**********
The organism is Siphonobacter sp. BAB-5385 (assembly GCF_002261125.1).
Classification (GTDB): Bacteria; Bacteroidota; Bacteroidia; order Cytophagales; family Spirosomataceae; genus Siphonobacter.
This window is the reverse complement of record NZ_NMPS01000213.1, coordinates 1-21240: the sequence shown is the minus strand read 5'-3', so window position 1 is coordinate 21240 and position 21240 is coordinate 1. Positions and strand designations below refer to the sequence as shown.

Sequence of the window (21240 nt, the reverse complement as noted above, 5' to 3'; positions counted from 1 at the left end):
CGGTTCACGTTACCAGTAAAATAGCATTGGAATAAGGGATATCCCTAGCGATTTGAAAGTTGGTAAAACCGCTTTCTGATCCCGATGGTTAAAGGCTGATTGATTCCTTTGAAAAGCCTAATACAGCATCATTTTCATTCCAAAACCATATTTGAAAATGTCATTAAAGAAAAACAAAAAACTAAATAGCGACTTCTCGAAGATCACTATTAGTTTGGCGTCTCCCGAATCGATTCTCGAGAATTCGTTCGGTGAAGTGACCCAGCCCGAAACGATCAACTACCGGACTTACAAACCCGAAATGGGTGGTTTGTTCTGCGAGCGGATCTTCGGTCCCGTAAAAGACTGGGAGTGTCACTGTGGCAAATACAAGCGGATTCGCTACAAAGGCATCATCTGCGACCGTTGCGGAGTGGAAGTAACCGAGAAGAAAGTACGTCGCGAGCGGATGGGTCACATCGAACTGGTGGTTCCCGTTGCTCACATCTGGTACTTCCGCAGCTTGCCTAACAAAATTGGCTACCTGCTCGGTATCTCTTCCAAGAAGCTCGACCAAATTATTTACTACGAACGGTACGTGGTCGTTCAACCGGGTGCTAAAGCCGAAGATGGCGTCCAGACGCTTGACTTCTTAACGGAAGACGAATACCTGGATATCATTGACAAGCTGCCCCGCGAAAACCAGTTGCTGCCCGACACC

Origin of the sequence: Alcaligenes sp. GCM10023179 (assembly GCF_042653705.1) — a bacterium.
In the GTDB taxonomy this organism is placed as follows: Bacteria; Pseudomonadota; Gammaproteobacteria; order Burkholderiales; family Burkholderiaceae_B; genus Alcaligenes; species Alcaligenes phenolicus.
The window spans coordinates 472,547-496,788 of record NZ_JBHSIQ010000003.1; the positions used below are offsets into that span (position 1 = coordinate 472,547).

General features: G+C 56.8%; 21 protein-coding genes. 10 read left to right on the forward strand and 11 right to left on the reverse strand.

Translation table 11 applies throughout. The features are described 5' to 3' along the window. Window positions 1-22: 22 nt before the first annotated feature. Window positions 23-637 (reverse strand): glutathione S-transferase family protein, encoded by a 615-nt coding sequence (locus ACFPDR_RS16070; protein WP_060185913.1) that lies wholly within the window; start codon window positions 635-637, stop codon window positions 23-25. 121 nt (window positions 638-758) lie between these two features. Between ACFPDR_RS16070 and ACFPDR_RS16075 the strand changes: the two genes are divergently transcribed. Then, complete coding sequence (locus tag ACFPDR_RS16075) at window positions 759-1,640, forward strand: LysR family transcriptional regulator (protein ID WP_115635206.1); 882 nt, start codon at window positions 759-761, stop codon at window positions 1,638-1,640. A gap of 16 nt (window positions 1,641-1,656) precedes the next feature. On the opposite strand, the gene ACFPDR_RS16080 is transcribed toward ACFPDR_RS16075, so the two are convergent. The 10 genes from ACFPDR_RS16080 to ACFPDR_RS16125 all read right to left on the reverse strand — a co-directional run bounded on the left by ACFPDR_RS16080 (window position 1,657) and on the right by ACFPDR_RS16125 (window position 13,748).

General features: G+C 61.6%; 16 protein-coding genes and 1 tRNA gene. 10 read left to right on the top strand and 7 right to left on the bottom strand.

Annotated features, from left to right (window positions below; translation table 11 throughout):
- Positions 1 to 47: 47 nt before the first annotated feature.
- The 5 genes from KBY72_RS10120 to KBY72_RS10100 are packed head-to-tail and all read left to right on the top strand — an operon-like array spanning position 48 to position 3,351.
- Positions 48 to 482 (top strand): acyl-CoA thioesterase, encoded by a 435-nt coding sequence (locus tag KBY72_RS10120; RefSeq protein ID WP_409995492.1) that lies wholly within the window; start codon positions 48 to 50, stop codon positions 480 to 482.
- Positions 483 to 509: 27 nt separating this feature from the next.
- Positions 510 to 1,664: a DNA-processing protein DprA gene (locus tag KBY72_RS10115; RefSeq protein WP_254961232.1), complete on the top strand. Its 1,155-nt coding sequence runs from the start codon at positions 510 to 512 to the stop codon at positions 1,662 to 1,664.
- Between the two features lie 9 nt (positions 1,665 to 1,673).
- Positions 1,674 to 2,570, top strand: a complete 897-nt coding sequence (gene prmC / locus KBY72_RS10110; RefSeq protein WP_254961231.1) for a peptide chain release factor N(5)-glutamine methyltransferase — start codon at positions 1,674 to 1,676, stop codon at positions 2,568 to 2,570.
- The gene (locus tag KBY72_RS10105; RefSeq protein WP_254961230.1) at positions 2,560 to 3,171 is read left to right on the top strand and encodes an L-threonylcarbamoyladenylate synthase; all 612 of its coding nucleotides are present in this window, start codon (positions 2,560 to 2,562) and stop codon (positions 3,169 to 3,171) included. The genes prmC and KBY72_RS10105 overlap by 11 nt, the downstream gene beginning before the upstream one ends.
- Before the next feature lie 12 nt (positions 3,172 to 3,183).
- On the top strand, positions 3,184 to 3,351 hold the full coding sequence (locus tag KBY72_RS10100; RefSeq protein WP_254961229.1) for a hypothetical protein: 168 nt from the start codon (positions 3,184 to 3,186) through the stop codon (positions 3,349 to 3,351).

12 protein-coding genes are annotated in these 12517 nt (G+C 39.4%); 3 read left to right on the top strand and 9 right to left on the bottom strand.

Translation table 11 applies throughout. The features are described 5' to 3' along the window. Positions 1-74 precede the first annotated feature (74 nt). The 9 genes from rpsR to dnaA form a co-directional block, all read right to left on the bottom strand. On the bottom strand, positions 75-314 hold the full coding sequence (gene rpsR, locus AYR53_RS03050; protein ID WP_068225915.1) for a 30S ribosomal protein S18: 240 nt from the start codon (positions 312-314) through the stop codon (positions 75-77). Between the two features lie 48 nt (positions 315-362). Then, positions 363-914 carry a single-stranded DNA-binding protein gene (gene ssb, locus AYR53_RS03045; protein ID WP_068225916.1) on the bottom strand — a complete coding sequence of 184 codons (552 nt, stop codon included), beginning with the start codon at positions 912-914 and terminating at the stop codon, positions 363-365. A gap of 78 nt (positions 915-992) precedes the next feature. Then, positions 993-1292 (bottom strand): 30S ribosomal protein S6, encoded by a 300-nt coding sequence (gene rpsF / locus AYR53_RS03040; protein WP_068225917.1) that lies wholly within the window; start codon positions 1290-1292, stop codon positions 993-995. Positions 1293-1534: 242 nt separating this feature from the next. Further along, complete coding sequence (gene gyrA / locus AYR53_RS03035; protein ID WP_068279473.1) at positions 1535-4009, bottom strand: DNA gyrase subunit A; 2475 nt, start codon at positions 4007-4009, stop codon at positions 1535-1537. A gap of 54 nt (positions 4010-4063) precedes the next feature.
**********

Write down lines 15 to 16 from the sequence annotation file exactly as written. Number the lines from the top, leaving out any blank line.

- Positions 48 to 482 (top strand): acyl-CoA thioesterase, encoded by a 435-nt coding sequence (locus tag KBY72_RS10120; RefSeq protein ID WP_409995492.1) that lies wholly within the window; start codon positions 48 to 50, stop codon positions 480 to 482.
- Positions 483 to 509: 27 nt separating this feature from the next.